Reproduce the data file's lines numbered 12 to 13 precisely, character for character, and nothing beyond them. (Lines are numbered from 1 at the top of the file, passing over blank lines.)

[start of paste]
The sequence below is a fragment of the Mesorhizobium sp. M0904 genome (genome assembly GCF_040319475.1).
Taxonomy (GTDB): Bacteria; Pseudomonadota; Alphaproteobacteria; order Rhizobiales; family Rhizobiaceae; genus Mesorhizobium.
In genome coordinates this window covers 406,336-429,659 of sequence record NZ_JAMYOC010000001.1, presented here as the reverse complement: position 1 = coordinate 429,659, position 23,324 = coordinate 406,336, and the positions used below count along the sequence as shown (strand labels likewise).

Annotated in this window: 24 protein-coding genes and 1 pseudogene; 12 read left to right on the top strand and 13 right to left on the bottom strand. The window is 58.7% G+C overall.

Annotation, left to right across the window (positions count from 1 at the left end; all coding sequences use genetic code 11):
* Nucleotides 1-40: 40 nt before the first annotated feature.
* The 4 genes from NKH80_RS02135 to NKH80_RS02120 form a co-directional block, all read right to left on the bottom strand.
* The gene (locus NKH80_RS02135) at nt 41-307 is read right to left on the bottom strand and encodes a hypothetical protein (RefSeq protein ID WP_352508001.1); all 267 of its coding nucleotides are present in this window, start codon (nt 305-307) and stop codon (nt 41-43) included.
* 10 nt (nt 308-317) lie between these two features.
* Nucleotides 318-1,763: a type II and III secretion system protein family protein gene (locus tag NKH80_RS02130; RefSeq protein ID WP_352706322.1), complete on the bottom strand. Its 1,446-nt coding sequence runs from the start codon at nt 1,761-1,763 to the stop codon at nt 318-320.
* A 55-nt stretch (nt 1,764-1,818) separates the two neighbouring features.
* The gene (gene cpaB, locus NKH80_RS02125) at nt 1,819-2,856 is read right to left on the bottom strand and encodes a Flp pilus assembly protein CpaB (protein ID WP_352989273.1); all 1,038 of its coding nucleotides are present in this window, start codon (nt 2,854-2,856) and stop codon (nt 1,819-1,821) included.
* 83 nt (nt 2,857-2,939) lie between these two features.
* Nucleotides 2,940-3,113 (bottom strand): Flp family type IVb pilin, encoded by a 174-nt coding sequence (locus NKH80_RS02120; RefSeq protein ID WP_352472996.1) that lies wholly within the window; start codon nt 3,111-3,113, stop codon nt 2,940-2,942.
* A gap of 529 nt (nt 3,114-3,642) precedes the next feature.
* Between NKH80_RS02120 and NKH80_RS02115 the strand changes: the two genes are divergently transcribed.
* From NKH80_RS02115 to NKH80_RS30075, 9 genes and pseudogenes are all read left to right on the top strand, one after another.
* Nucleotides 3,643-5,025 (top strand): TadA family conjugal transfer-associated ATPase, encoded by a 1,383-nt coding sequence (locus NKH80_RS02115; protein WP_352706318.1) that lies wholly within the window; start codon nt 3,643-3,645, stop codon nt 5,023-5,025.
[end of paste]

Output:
* The gene (gene cpaB, locus NKH80_RS02125) at nt 1,819-2,856 is read right to left on the bottom strand and encodes a Flp pilus assembly protein CpaB (protein ID WP_352989273.1); all 1,038 of its coding nucleotides are present in this window, start codon (nt 2,854-2,856) and stop codon (nt 1,819-1,821) included.
* 83 nt (nt 2,857-2,939) lie between these two features.